The INL Art of Science project seeks to engage scientists and the public through images of INL research areas. For millennia, science has been taught through a passive, I-talk-you-listen model. This mode of communication is outdated and proven to be ineffective. People want to be heard and engaged. In today’s world, activists are far more convincing than scientists with respect to several topics simply because they engage the public through various modes of communication and senses. Should parents vaccinate their kids? Well, 86% of scientists say yes while only 68% of the general public agree. A 2015 campaign by the Bill and Melinda Gates Foundation “The Art of Saving a Life” is using art and storytelling to break down barriers, create conversations, increase public awareness and ultimately promote vaccinations.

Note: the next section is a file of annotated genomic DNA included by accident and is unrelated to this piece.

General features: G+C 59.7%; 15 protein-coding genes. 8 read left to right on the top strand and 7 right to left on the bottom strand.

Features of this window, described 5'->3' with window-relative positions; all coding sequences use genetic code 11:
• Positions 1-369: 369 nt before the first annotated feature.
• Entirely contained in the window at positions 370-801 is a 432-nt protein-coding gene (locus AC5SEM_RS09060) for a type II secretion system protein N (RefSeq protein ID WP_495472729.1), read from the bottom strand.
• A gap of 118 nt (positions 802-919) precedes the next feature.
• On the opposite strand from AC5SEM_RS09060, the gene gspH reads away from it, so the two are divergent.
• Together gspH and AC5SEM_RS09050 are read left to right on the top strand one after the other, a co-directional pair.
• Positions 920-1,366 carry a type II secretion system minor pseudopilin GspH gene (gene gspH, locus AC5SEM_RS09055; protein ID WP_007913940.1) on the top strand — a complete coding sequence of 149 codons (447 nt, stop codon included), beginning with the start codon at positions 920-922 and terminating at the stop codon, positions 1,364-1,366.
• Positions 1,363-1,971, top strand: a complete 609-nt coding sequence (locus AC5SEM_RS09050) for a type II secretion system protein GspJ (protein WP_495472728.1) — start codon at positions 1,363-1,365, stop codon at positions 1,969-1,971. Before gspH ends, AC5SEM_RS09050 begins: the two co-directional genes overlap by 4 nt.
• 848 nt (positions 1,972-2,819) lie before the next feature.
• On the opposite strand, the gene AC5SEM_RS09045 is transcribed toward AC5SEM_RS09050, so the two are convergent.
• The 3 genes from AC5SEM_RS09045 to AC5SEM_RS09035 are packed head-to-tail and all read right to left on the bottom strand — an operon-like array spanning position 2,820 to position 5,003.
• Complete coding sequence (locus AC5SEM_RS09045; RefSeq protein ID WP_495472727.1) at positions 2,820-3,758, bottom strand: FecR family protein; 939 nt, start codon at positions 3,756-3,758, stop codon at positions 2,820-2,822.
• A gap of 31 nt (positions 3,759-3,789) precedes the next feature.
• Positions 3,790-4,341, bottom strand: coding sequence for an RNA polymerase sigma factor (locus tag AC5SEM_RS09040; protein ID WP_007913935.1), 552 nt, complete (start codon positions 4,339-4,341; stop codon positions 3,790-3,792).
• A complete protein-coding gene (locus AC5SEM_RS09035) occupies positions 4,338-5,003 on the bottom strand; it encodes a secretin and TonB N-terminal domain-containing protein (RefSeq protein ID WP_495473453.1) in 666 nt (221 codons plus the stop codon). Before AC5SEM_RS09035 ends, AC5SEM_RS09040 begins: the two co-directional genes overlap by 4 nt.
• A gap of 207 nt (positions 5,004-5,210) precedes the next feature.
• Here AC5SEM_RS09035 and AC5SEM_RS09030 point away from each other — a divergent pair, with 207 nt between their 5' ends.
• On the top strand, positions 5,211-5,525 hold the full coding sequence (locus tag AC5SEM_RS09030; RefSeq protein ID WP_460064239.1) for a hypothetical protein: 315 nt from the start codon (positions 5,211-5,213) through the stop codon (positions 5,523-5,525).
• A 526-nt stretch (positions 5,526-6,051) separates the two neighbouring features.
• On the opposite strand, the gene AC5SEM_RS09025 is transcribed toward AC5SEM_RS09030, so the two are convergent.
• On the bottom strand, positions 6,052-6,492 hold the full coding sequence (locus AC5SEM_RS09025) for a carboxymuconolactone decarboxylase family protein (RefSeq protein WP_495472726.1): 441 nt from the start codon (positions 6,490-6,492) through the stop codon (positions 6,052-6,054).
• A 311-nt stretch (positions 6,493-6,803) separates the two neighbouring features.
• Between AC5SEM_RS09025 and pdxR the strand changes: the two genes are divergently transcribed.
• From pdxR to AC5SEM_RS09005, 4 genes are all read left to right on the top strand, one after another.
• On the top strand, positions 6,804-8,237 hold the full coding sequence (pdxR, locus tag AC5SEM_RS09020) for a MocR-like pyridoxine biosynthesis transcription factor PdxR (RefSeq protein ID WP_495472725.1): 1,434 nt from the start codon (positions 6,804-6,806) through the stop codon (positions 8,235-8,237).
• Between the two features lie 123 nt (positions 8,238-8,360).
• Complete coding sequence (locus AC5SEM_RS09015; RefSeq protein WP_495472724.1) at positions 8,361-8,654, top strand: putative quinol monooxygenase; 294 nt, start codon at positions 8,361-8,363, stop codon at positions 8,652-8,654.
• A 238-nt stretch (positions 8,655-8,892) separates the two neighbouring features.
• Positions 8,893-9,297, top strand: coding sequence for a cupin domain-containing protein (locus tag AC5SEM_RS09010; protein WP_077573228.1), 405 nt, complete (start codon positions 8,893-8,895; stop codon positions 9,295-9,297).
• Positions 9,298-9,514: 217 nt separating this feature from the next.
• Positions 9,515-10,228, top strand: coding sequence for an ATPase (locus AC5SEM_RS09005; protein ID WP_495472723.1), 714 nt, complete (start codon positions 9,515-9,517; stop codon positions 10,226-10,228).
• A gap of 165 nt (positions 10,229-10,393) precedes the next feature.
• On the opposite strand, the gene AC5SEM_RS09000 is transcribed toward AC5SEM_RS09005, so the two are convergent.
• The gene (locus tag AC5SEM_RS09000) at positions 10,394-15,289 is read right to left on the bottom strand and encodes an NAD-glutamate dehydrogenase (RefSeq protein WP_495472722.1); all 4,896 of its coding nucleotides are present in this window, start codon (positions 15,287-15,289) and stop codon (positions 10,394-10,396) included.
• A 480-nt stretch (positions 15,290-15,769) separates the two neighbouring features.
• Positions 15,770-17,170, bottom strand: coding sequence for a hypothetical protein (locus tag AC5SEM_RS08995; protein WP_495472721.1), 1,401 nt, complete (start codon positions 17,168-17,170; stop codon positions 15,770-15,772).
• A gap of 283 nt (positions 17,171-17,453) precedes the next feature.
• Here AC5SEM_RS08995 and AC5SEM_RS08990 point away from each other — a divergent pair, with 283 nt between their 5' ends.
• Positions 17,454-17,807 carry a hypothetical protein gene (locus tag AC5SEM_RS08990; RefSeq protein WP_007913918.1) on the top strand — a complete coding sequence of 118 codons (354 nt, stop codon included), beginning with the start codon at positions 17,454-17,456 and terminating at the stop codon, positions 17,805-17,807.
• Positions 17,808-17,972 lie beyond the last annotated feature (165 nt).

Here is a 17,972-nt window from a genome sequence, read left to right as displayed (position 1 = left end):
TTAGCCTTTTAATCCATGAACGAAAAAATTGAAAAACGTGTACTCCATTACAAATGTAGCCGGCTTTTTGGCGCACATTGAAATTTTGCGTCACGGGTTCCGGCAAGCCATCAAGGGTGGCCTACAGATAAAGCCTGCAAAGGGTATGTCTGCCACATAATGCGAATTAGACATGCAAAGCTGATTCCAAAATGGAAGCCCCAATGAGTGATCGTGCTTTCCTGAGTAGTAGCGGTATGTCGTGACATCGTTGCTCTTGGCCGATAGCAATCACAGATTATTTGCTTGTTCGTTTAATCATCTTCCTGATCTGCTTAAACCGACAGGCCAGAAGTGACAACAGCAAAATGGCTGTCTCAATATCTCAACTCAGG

The INL Art of Science project has three goals:
- Directly engage scientists at INL, facilitating new ways of analyzing their work
- Engage other scientists at INL through art-science displays and events, making them more aware of INL research projects outside of their immediate group
- Engage the public through a new mode of communication to create conversations and drive public awareness of INL research